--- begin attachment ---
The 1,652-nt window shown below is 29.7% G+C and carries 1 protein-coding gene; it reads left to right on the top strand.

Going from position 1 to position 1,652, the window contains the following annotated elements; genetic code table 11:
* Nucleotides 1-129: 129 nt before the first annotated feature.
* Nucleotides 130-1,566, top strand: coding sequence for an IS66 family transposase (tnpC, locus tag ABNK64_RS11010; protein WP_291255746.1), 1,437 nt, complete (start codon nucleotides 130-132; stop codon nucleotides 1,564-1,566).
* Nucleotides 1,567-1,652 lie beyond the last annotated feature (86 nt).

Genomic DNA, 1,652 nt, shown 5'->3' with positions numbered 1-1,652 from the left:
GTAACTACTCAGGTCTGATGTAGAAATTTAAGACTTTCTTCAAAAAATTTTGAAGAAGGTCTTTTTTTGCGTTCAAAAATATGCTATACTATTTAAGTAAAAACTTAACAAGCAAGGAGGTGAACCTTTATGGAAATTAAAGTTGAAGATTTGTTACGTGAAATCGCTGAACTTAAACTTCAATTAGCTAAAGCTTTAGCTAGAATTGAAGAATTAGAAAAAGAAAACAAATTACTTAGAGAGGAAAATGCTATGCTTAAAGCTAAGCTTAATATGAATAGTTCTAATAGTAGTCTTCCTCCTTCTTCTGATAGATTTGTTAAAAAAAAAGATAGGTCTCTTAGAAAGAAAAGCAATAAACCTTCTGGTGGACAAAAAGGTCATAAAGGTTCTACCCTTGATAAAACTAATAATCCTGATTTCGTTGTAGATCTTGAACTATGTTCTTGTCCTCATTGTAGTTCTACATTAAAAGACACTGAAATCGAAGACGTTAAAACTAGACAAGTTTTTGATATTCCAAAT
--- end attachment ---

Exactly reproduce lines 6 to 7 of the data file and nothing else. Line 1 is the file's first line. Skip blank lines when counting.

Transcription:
Genomic DNA, 1,652 nt, shown 5'->3' with positions numbered 1-1,652 from the left:
GTAACTACTCAGGTCTGATGTAGAAATTTAAGACTTTCTTCAAAAAATTTTGAAGAAGGTCTTTTTTTGCGTTCAAAAATATGCTATACTATTTAAGTAAAAACTTAACAAGCAAGGAGGTGAACCTTTATGGAAATTAAAGTTGAAGATTTGTTACGTGAAATCGCTGAACTTAAACTTCAATTAGCTAAAGCTTTAGCTAGAATTGAAGAATTAGAAAAAGAAAACAAATTACTTAGAGAGGAAAATGCTATGCTTAAAGCTAAGCTTAATATGAATAGTTCTAATAGTAGTCTTCCTCCTTCTTCTGATAGATTTGTTAAAAAAAAAGATAGGTCTCTTAGAAAGAAAAGCAATAAACCTTCTGGTGGACAAAAAGGTCATAAAGGTTCTACCCTTGATAAAACTAATAATCCTGATTTCGTTGTAGATCTTGAACTATGTTCTTGTCCTCATTGTAGTTCTACATTAAAAGACACTGAAATCGAAGACGTTAAAACTAGACAAGTTTTTGATATTCCAAAT